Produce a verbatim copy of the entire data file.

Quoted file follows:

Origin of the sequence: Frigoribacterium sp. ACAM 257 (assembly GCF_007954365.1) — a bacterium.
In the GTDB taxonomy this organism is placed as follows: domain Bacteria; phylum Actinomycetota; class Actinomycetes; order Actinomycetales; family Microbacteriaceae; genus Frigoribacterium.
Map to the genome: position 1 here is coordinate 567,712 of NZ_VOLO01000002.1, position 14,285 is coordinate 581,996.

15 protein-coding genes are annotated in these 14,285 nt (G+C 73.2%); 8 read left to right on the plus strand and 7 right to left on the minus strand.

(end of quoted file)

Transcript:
Origin of the sequence: Frigoribacterium sp. ACAM 257 (assembly GCF_007954365.1) — a bacterium.
In the GTDB taxonomy this organism is placed as follows: domain Bacteria; phylum Actinomycetota; class Actinomycetes; order Actinomycetales; family Microbacteriaceae; genus Frigoribacterium.
Map to the genome: position 1 here is coordinate 567,712 of NZ_VOLO01000002.1, position 14,285 is coordinate 581,996.

15 protein-coding genes are annotated in these 14,285 nt (G+C 73.2%); 8 read left to right on the plus strand and 7 right to left on the minus strand.